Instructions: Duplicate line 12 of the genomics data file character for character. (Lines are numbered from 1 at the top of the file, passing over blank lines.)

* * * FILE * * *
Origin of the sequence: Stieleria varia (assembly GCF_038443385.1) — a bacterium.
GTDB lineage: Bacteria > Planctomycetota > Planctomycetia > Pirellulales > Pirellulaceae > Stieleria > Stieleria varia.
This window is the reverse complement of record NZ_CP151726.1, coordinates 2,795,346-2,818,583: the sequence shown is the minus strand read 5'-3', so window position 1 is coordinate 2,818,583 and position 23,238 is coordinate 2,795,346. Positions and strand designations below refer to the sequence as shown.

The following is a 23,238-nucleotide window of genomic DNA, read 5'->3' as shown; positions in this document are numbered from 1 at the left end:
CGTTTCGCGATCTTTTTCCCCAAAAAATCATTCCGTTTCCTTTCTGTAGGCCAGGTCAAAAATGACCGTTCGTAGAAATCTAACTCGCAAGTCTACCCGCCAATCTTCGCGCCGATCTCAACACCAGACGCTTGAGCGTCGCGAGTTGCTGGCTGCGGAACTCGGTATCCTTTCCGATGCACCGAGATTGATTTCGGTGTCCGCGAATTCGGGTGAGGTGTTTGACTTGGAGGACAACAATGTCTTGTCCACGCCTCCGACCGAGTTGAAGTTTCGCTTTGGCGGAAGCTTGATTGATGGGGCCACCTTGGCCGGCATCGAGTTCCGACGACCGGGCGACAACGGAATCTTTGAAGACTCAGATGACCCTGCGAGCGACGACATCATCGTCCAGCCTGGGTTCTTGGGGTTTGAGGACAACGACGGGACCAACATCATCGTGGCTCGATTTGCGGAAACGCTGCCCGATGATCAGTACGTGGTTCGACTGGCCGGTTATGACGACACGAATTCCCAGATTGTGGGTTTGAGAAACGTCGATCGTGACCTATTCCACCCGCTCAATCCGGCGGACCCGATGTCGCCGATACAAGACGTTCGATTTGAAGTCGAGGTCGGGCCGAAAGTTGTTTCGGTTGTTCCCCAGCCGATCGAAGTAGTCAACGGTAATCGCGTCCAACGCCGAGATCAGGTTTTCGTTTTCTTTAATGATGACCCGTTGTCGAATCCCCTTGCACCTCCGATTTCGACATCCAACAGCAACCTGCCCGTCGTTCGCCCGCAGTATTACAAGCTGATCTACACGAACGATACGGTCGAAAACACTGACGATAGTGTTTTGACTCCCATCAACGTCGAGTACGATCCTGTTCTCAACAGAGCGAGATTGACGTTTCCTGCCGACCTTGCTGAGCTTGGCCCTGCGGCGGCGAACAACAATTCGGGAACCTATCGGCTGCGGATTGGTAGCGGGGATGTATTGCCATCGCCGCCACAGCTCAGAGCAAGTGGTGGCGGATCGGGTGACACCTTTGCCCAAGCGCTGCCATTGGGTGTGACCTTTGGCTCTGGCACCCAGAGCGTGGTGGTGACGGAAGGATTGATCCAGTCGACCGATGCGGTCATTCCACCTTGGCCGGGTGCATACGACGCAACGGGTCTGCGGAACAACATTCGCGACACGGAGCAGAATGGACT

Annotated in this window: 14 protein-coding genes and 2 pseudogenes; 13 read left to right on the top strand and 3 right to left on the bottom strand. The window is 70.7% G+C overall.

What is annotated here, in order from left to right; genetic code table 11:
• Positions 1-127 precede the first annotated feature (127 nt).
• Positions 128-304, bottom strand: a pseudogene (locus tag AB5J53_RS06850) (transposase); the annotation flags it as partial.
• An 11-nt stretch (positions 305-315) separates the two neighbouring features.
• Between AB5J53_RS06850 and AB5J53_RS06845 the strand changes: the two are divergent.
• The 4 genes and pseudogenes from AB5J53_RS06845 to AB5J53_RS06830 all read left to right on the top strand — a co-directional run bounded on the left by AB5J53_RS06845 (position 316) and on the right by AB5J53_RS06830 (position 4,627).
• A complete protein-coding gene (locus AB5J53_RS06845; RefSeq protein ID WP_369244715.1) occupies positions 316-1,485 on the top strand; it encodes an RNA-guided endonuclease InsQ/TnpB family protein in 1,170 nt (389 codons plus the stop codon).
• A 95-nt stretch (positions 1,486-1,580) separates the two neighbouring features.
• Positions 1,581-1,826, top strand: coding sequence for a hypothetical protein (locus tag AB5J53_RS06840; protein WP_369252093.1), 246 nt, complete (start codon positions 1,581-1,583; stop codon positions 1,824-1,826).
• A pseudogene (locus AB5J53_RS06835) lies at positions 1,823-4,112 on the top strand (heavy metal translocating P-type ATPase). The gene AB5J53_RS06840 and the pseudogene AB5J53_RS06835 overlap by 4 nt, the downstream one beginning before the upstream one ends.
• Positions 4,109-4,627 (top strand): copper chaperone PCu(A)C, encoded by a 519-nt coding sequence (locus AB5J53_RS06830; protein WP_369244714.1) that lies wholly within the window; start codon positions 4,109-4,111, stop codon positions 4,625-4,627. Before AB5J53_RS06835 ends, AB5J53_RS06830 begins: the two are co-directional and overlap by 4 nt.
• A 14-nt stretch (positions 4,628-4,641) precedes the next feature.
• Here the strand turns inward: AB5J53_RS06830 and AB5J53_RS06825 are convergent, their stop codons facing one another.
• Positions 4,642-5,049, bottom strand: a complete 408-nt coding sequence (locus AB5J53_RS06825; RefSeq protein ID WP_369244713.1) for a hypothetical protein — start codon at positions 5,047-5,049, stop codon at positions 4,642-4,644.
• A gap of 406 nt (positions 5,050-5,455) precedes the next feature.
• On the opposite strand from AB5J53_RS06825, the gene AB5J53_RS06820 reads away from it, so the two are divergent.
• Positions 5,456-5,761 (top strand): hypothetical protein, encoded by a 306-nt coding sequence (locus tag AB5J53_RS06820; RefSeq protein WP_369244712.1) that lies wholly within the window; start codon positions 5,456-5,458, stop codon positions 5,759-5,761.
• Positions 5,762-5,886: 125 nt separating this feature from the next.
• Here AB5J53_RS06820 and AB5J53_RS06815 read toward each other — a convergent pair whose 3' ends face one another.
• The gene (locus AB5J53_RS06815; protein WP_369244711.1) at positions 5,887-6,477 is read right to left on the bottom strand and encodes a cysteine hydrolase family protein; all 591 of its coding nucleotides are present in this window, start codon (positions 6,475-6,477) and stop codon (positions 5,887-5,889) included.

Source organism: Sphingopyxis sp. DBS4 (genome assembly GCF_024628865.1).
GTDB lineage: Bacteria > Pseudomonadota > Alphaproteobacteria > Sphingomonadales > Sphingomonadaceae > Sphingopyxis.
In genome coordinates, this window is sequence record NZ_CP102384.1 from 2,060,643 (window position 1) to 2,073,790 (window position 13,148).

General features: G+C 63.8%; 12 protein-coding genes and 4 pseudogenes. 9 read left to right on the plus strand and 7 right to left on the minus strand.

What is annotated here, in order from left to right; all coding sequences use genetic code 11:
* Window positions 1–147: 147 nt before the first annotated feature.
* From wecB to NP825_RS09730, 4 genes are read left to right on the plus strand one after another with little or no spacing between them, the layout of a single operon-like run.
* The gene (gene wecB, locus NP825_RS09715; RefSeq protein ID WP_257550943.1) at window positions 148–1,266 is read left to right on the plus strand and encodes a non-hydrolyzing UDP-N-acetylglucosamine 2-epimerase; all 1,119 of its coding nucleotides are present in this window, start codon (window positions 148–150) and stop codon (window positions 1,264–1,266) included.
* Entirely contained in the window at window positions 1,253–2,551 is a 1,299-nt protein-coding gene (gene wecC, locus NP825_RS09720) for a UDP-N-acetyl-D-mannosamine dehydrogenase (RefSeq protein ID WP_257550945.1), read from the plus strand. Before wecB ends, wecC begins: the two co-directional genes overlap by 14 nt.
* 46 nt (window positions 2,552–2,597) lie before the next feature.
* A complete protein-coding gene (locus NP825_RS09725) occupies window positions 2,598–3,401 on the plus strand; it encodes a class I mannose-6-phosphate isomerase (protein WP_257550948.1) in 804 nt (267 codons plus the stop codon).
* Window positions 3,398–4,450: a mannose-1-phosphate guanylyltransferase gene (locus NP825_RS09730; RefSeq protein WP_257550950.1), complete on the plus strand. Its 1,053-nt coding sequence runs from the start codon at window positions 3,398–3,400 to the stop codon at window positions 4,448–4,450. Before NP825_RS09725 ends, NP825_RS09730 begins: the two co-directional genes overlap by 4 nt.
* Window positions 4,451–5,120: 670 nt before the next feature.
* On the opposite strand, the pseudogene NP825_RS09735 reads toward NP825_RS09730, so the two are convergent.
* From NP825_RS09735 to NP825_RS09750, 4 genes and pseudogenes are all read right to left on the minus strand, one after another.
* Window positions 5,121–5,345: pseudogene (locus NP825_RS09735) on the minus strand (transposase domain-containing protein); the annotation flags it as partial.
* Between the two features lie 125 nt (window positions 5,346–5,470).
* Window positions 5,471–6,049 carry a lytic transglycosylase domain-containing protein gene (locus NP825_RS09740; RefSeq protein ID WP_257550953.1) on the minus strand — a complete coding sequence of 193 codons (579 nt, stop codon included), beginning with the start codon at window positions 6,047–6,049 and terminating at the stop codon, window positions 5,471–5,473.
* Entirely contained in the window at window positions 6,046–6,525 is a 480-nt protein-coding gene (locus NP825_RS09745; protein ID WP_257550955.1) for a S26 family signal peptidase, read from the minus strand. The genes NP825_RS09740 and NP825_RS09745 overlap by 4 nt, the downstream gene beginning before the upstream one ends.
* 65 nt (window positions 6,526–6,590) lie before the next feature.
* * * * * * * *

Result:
• The 4 genes and pseudogenes from AB5J53_RS06845 to AB5J53_RS06830 all read left to right on the top strand — a co-directional run bounded on the left by AB5J53_RS06845 (position 316) and on the right by AB5J53_RS06830 (position 4,627).